The Loss of Mars Climate Orbiter
The MCO spacecraft was launched on Dec 11, 1998, and headed to Mars for a multi-year mission to support its partner, the Mars Polar Lander, and to study the atmosphere and clouds of Mars. It spent months flying through space, finally reaching Mars in September, 1999. On Thursday, September 23, 1999, the spacecraft fired its rockets to alter its trajectory so that it would enter orbit around Mars. It passed behind the planet as it was firing ... and was never heard from again! cue spooky music
After several weeks of investigation, it was determined that the fundamental cause of the mishap was a mistake in a computer program used to control the spacecraft's thruster rockets. Engineers at Lockheed Martin wrote a computer program called "SM_FORCES", which calculated the thrust produced by the rockets for a given sort of firing. The output was supposed to be in metric units called "Newton-seconds." But the actual code produced thrust in English units called "pound-seconds".
1 Newton-second = 4.45 pound-seconds
The rockets were used a number of times during the long trip between the planets; each time, they caused the spacecraft to deviate a bit more from its proper path. The navigation team, at the Jet Propulsion Laboratory, didn't notice the error. By the time the MCO reached Mars, its actual position was significantly different from its expected position: the navigation team thought that it was about 110 km above the surface of Mars at closest approach ... whereas it was really only about 57 km above the surface. The aerodynamic forces of this improperly low altitude destroyed or disabled the spacecraft.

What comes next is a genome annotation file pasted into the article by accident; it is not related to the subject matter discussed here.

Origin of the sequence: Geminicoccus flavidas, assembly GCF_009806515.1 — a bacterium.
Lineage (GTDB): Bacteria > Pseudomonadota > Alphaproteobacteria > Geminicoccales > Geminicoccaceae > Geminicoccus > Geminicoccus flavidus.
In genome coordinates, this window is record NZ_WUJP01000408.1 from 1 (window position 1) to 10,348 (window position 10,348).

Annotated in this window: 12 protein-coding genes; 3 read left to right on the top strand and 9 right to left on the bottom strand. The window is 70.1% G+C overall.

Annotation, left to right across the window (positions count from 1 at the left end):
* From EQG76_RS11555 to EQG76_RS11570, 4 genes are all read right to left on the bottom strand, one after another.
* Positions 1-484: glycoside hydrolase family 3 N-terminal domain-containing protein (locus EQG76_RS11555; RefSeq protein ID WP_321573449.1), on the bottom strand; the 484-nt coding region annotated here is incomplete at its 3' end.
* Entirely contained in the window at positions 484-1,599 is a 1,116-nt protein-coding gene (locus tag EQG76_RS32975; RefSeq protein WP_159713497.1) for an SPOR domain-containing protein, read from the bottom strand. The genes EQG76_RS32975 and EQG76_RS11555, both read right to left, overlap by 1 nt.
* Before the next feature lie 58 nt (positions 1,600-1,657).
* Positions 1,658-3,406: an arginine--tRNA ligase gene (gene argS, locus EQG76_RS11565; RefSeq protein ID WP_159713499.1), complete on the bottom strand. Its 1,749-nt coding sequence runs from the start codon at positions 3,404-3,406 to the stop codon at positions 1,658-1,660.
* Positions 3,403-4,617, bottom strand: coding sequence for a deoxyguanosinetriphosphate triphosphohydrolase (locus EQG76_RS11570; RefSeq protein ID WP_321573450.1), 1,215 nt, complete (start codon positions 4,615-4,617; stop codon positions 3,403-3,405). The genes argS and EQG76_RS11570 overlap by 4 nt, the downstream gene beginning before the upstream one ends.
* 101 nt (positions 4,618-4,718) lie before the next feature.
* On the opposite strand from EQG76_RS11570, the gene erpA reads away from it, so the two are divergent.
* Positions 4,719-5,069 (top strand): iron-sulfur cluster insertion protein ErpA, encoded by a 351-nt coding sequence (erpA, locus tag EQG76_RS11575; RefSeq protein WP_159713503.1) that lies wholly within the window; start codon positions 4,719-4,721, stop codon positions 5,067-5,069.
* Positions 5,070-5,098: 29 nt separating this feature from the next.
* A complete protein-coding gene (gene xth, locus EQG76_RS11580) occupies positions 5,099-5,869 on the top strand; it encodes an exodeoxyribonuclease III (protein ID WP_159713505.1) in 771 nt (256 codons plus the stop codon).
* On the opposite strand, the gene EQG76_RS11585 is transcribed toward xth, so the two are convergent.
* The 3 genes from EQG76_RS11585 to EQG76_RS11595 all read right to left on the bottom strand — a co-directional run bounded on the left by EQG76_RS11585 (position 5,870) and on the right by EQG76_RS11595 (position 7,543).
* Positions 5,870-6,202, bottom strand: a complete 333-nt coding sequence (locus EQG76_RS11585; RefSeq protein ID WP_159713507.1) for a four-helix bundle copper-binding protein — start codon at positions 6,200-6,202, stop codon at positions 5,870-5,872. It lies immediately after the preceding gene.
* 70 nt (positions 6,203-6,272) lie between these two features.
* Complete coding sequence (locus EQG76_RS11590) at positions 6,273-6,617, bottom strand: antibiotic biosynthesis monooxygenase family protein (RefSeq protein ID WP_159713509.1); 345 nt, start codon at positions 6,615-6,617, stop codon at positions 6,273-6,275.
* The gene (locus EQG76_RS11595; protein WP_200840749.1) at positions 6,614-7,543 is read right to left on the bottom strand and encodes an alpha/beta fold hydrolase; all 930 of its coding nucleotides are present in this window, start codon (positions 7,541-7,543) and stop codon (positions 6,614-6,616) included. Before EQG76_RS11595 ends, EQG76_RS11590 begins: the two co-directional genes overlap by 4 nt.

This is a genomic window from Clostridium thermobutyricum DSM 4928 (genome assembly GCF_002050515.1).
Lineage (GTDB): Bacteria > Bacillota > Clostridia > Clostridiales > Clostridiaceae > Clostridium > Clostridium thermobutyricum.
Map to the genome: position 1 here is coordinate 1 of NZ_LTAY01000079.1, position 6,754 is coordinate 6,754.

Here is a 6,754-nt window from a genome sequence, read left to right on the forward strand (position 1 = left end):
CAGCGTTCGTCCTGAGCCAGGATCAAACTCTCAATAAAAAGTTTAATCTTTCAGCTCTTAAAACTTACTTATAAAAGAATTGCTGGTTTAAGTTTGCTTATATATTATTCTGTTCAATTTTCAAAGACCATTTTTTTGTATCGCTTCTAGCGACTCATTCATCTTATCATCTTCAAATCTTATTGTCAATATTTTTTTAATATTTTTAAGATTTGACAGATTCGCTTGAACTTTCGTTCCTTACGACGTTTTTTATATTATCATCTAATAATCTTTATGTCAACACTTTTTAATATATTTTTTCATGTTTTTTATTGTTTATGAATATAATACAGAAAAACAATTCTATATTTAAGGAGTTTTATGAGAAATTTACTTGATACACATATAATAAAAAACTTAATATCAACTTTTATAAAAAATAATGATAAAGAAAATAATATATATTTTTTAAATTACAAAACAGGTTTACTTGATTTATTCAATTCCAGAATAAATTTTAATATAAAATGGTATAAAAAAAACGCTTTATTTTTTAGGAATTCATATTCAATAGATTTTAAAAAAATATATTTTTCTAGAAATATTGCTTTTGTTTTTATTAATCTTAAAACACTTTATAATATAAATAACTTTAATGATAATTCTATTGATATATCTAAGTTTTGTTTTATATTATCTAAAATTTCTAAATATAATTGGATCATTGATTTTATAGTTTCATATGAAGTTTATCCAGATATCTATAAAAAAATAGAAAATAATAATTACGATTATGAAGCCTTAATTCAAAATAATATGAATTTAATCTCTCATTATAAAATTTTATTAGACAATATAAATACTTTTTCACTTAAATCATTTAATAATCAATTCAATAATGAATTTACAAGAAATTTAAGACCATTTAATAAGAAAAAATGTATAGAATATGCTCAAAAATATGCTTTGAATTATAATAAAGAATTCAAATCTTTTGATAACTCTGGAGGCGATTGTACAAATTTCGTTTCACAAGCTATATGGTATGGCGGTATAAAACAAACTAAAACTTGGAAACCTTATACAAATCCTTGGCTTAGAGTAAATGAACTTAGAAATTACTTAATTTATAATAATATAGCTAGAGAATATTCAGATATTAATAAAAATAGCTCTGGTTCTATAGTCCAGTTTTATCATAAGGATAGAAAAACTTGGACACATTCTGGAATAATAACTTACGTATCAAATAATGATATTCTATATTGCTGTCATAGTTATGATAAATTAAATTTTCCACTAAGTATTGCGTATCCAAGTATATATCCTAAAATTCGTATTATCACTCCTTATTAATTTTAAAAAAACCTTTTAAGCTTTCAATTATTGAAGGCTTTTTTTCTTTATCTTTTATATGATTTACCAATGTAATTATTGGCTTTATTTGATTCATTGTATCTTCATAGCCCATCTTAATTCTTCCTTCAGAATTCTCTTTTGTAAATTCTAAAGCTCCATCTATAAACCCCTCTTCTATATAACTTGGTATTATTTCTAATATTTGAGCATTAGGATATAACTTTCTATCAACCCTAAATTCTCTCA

There were a number of reasons that no one caught the error.
For more information, see http://mars.jpl.nasa.gov/msp98/news/mco991110.html (or look at a local copy)
Copyright © Michael Richmond. This work is licensed under a Creative Commons License.